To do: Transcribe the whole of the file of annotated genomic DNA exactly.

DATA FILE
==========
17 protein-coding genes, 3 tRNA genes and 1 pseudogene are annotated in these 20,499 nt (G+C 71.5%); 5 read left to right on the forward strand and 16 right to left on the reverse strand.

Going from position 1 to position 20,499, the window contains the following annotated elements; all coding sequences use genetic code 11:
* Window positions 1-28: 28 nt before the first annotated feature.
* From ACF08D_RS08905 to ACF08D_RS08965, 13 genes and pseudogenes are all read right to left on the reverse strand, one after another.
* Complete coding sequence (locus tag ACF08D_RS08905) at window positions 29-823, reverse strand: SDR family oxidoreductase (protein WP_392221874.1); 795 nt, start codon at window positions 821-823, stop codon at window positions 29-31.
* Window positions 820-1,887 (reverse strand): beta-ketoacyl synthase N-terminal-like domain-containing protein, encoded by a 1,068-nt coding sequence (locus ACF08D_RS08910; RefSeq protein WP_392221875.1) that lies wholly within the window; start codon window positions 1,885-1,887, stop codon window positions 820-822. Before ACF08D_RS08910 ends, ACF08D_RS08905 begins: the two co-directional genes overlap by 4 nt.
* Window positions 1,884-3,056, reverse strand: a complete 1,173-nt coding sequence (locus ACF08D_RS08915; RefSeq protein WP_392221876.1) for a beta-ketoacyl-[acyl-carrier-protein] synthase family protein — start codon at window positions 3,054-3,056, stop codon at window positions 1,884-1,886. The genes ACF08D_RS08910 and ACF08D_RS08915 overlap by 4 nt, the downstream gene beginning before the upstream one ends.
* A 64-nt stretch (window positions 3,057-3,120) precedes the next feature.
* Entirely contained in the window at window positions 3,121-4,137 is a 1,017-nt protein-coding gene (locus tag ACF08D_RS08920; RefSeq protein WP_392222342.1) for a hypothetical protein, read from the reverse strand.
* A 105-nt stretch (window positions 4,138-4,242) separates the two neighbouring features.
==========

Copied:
17 protein-coding genes, 3 tRNA genes and 1 pseudogene are annotated in these 20,499 nt (G+C 71.5%); 5 read left to right on the forward strand and 16 right to left on the reverse strand.

Going from position 1 to position 20,499, the window contains the following annotated elements; all coding sequences use genetic code 11:
* Window positions 1-28: 28 nt before the first annotated feature.
* From ACF08D_RS08905 to ACF08D_RS08965, 13 genes and pseudogenes are all read right to left on the reverse strand, one after another.
* Complete coding sequence (locus tag ACF08D_RS08905) at window positions 29-823, reverse strand: SDR family oxidoreductase (protein WP_392221874.1); 795 nt, start codon at window positions 821-823, stop codon at window positions 29-31.
* Window positions 820-1,887 (reverse strand): beta-ketoacyl synthase N-terminal-like domain-containing protein, encoded by a 1,068-nt coding sequence (locus ACF08D_RS08910; RefSeq protein WP_392221875.1) that lies wholly within the window; start codon window positions 1,885-1,887, stop codon window positions 820-822. Before ACF08D_RS08910 ends, ACF08D_RS08905 begins: the two co-directional genes overlap by 4 nt.
* Window positions 1,884-3,056, reverse strand: a complete 1,173-nt coding sequence (locus ACF08D_RS08915; RefSeq protein WP_392221876.1) for a beta-ketoacyl-[acyl-carrier-protein] synthase family protein — start codon at window positions 3,054-3,056, stop codon at window positions 1,884-1,886. The genes ACF08D_RS08910 and ACF08D_RS08915 overlap by 4 nt, the downstream gene beginning before the upstream one ends.
* A 64-nt stretch (window positions 3,057-3,120) precedes the next feature.
* Entirely contained in the window at window positions 3,121-4,137 is a 1,017-nt protein-coding gene (locus tag ACF08D_RS08920; RefSeq protein WP_392222342.1) for a hypothetical protein, read from the reverse strand.
* A 105-nt stretch (window positions 4,138-4,242) separates the two neighbouring features.